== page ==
Lt. Robert Neary, left, and Firefighter Daniel Sweeney
Photo credit: Philadelphia Fire Department
Photo credit: AP Photo/Joseph Kaczmarek
Almost two months after a Kensington fire claimed the lives of two Philadelphia firefighters, family members and the firefighter community are still searching for answers.
"We come today trying to — still trying to — understand the why. And, for me at least, the most frustrating part of that is trying to know or understand what you cannot know or understand," Mayor Nutter said during an all-faiths gathering for fallen firefighters Capt. Robert Neary and Lt. Daniel Sweeney on Wednesday morning.
About 60 people, including the Sweeney and Neary families and a dozen religious leaders, attended the memorial service at the Cathedral Basilica of SS. Peter and Paul. It was organized through the Mayor's Office, the Fire Department, and the Religious Leaders Council of Greater Philadelphia.
Neary, 59, and Sweeney, 25, of Ladder 10, became trapped under a fallen wall while at the scene of a five-alarm blaze in an empty factory building April 9. Neary had served in the department for 37 years. Sweeney joined in 2006, following his father, the recently retired Capt. David Sweeney.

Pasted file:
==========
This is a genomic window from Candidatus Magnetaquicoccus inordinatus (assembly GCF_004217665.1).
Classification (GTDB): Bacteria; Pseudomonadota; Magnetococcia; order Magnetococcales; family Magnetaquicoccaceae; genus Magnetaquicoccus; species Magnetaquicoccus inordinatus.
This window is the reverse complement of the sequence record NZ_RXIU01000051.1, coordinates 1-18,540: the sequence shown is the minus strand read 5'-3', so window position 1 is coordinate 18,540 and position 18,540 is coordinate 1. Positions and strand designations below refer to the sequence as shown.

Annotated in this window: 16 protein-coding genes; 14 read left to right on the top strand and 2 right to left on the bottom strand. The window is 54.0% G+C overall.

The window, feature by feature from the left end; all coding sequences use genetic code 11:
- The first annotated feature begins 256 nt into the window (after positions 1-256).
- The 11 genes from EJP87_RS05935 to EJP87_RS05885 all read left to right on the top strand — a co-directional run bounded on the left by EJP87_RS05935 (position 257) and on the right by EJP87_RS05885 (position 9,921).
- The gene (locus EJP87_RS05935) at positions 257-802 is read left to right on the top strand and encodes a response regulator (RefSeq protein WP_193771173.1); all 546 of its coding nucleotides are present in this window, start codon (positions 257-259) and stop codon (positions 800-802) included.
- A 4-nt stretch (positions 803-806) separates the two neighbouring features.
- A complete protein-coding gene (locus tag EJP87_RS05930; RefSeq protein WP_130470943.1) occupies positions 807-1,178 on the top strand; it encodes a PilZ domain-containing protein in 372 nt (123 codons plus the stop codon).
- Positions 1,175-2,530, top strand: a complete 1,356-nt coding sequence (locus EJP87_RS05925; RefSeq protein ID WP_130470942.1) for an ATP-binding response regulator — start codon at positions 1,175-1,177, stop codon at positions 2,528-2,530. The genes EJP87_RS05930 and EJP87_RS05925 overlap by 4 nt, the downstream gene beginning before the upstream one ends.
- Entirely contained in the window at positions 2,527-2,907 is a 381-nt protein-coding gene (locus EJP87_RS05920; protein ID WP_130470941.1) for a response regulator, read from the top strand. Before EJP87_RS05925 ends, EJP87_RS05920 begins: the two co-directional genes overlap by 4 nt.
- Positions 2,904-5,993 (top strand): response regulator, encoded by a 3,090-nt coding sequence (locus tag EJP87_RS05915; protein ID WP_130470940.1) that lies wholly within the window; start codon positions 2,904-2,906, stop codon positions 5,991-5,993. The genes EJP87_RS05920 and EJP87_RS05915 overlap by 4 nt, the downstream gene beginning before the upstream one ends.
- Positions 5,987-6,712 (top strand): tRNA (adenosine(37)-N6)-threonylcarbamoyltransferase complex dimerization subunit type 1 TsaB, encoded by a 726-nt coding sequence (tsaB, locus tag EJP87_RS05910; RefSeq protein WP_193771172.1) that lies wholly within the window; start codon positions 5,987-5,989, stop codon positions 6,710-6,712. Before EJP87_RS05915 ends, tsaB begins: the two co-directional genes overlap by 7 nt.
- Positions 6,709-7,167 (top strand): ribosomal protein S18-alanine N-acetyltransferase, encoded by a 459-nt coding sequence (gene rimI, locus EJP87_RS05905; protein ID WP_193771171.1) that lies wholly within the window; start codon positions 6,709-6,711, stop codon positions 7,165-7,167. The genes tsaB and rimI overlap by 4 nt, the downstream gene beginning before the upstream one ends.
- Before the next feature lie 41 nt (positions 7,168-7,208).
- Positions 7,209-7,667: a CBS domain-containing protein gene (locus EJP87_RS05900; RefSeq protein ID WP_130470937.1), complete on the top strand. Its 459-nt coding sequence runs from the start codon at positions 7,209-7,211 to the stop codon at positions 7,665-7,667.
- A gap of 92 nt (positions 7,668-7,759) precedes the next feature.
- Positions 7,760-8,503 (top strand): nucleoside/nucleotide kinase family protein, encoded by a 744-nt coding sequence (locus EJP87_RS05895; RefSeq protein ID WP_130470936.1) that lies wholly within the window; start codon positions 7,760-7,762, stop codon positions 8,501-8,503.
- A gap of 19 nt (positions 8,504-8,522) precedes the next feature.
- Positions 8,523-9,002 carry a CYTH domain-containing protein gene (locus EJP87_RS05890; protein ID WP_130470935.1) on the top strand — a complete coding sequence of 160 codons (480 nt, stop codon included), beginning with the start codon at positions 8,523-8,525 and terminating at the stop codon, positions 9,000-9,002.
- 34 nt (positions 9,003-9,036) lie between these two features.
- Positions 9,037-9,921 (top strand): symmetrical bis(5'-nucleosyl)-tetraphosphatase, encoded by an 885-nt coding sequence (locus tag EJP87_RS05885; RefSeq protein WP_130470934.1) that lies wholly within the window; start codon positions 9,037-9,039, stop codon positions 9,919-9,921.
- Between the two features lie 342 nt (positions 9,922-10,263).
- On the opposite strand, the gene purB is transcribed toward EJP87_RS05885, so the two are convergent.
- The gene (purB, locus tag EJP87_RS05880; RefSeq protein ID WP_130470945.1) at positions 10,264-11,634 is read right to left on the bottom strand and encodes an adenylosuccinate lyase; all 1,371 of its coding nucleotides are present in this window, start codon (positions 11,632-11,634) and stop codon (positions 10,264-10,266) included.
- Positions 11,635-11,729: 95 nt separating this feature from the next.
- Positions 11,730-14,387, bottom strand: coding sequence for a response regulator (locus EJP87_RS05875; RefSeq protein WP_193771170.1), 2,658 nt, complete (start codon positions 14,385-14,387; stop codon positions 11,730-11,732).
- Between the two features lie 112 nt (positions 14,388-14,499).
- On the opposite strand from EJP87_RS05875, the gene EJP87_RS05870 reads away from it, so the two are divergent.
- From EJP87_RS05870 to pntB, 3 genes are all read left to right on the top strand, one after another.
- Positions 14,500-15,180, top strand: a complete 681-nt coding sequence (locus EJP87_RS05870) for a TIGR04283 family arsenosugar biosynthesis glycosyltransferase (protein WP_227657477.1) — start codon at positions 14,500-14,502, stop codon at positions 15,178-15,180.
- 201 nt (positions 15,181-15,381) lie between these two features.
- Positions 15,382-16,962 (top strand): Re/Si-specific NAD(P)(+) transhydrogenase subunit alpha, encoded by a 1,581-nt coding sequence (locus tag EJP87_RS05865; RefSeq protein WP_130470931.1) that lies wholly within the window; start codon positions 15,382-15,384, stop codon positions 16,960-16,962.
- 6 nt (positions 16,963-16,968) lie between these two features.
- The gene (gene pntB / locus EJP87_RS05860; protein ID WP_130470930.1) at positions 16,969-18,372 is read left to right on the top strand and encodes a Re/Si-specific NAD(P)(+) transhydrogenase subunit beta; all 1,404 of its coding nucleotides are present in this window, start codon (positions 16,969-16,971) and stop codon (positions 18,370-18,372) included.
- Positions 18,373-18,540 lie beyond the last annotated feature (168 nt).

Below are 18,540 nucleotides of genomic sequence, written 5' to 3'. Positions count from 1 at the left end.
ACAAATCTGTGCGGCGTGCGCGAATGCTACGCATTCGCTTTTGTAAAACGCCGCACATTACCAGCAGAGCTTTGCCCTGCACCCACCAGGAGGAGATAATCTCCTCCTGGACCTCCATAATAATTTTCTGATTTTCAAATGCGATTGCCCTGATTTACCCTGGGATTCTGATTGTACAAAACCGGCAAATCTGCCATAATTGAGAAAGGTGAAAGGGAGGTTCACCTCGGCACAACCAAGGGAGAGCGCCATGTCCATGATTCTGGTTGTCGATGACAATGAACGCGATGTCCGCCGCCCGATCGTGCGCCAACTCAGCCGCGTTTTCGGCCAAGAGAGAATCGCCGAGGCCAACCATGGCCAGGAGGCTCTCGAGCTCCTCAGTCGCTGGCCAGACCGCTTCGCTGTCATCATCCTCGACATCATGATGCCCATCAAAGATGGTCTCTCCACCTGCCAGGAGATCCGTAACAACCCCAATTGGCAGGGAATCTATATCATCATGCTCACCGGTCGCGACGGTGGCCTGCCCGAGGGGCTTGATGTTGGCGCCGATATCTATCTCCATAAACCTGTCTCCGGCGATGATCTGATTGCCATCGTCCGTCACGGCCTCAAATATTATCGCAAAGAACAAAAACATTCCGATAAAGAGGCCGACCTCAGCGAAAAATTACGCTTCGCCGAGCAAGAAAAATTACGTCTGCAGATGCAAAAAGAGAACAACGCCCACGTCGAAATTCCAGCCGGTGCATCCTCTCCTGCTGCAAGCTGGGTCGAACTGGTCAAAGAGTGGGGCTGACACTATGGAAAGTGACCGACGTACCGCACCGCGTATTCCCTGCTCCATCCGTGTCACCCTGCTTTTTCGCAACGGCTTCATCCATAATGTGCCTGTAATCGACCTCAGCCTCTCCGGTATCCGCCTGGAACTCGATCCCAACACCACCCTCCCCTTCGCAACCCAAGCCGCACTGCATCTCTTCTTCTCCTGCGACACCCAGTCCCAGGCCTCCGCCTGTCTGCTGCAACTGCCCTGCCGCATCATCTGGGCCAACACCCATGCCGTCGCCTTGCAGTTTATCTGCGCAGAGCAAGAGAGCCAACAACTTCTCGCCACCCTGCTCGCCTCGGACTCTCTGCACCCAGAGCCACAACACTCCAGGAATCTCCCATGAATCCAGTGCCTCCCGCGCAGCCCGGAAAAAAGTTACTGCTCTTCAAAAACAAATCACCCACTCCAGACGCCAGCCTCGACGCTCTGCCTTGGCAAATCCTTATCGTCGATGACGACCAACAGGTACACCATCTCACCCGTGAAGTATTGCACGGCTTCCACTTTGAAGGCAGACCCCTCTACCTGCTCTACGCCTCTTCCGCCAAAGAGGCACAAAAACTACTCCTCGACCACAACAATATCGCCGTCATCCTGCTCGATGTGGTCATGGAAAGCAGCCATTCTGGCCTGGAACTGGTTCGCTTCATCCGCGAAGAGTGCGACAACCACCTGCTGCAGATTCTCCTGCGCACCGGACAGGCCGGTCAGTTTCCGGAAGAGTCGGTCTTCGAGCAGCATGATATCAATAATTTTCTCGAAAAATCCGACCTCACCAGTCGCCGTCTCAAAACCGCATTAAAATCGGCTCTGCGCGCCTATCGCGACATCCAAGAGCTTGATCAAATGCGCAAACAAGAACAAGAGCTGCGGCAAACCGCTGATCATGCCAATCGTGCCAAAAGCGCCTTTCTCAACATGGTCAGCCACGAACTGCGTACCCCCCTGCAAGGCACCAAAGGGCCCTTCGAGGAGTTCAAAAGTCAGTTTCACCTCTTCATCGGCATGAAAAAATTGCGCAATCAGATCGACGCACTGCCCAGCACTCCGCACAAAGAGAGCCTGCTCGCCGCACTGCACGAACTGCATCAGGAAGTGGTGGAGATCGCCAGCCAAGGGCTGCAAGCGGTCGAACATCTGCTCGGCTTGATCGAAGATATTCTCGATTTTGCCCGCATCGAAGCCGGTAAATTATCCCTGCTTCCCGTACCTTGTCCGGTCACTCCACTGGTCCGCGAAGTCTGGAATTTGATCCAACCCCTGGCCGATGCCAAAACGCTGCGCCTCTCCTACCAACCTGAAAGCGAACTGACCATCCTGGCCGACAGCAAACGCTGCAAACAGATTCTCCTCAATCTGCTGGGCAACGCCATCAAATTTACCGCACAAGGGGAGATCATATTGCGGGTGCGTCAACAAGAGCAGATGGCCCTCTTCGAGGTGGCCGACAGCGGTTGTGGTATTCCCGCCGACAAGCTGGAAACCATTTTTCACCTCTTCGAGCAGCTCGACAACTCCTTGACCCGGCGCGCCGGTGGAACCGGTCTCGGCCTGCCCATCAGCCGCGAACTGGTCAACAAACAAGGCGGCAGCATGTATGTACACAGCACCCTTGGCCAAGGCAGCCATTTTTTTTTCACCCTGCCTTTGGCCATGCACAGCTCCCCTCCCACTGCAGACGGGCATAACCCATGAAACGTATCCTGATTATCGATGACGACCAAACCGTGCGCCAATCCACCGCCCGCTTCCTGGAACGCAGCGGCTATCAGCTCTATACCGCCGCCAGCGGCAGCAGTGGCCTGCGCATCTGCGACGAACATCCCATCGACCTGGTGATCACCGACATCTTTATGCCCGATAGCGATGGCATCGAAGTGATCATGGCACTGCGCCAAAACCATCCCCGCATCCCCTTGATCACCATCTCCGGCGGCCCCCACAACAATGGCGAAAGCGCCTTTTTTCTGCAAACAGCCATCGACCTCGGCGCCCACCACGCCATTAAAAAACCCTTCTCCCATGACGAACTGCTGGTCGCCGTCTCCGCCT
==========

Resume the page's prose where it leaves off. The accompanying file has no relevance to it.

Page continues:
The investigation into the fire itself, as well as dealing with the property owners who have been accused of allowing the site to fall into disrepair and failing to pay taxes, is being handled in "due course," Nutter said outside the service.
In addition to Nutter, Fire Commissioner Lloyd Ayers and William Gault, president of Philadelphia's Fire Fighters and Paramedics Union, spoke at the hour-long service. Ayers said that the deaths of Neary and Sweeney were something the community was struggling to understand, but that healing would come through the support of all faiths and the community.
"We look to heal as friends, as coworkers. We look to heal our bodies, we look to heal the organization, we look to heal mistakes. We look to heal all of those things and move forward," Ayers said.
Gault said the grieving process would last at least until there is an understanding of exactly why the deaths occurred. He spoke candidly of talking on the phone with Sweeney's wife, Dianne, and hearing her break down crying.
"We want to stand by them, to help them understand exactly why this happened," Gault said. "And we want that because only then can we turn that corner."
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